Here's how to take your workout outside and stay free of allergy symptoms
By Colette Bouchez
WebMD Weight Loss Clinic - Feature
Reviewed By Brunilda Nazario, MD
With spring nearly upon us, and warmer weather not far behind, you probably can't wait to convert your stuffy indoor fitness routine into breezy outdoor fun. Even if you've never exercised before, adding physical activity to your life can seem a lot more appealing when Mother Nature is your workout partner.
Unfortunately, if you're one of the tens of thousands who also suffer with seasonal allergies sometimes called "hay fever "just the thought of doing anything in the pollen-rich spring and summer air can set your sneezing, wheezing, runny nose, and itchy watery eyes in motion.
If this is the case for you, don't despair. Allergists say you can safely turn your exercise routines "inside-out" -- without sacrificing allergy relief. The first rule of seasonal survival: Avoid activities that increase the impact of a high pollen count.
"Any exercise that involves a high degree of movement and significantly increases your respiratory rate could cause problems," says Chicago allergist Brian Smart, MD, spokesman for the American Academy of Allergy, Asthma, and Immunology (AAAAI).
That's because the faster you move through air, says Smart, the more airborne pollens and mold spores strike your face, and are inhaled -- and ultimately the greater your chance of an allergic reaction. The activities to avoid -- particularly on days when the pollen count is high and symptoms are flaring -- include running, jogging, biking, or team ball sports.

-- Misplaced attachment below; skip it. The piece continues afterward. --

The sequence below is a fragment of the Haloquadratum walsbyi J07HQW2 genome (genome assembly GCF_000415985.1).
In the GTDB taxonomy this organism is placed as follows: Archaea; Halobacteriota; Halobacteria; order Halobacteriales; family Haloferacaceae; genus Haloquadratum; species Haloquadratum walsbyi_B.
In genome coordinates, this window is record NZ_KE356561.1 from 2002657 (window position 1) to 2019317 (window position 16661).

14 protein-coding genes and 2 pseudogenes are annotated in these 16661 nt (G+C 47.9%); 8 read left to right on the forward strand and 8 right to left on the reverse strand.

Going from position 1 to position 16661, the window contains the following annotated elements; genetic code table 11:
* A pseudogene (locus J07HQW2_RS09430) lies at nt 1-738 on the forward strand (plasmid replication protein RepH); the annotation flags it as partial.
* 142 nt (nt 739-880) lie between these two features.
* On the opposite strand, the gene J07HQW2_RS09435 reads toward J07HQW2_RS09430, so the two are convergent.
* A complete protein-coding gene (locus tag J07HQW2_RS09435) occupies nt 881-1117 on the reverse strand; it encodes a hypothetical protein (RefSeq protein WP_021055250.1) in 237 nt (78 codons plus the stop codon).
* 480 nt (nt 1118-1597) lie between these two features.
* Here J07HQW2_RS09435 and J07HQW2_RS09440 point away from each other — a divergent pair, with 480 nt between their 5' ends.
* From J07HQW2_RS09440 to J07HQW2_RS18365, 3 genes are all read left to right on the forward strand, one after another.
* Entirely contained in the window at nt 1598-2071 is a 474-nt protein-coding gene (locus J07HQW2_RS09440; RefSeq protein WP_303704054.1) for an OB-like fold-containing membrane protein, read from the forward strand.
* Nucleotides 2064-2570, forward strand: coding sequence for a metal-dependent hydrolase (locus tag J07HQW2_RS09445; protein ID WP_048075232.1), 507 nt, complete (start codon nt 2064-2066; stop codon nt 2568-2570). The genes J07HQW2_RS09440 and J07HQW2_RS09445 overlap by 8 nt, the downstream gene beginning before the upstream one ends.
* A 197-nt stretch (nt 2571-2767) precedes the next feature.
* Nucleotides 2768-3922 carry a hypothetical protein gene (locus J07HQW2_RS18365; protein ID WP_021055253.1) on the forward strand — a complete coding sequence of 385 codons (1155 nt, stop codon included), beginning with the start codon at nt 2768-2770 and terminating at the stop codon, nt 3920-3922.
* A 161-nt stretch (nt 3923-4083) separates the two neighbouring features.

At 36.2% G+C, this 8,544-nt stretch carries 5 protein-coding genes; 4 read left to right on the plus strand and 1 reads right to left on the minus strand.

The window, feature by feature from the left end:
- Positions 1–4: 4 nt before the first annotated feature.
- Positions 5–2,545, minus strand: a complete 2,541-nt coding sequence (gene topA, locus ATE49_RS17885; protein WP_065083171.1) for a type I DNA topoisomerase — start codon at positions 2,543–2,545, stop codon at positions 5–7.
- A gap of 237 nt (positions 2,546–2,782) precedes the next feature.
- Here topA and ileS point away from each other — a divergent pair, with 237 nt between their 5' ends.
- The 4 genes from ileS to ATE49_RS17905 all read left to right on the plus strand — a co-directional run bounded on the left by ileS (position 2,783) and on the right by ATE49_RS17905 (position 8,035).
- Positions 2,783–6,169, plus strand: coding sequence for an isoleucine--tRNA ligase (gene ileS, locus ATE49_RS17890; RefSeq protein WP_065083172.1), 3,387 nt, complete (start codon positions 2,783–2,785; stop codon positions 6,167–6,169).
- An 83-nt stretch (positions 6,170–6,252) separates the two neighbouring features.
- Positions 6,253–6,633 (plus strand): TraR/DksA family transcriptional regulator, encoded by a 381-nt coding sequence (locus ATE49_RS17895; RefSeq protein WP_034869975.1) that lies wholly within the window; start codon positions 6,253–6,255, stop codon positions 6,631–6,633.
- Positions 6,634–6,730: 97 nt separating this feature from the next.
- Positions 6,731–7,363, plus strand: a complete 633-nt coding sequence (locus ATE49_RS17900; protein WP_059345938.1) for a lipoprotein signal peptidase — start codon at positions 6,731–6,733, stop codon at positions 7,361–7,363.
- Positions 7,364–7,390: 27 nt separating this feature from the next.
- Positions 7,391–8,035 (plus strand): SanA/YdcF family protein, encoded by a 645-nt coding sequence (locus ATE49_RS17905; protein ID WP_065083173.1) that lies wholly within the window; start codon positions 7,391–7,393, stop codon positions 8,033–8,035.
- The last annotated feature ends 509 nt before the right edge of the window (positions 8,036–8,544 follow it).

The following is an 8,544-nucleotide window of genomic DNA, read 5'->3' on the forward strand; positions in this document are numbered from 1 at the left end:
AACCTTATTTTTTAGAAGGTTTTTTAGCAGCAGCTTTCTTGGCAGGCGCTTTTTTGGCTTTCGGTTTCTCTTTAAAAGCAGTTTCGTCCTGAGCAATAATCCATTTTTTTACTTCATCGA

"Workouts that are a lot more" allergy friendly" include yoga, swimming, Tai Chi, stretching, weight training -- activities which don't involve a lot of huffing and puffing," says allergist Gillian Shepherd, MD, professor of medicine at Weil Medical College of Cornell University.
If, in fact, you just can't live without your daily run or bike ride, Smart tells WebMD to plan workouts when pollen counts are at their lowest. Pollen concentrations are usually highest between 5 a.m. and 10 a.m., according to the American Academy of Allergy, Asthma, and Immunology.Weather Is Key
While the pollen seasons for particular plants are very consistent within each geographical region. Weather also plays a large role in determining what the pollen count will be, both seasonally and daily. A change in temperature, wind conditions, humidity, or precipitation can change the pollen counts.
Usually, pollen counts are highest on warm, dry, and breezy mornings and lowest on rainy, cooler days. The severity of your allergic reaction will generally mirror the rise and fall of the pollen count.
What can also make a difference is discovering your personal pollen tolerance level -- the point at which your allergy symptoms kick in. How can this help? Pollen counts are tabulated by the number of pollen grains in a cubic meter of air. While experts say some people can be affected when a tree pollen count is as low as 15 for example, others might not experience symptoms until the count hits 1,500 or above.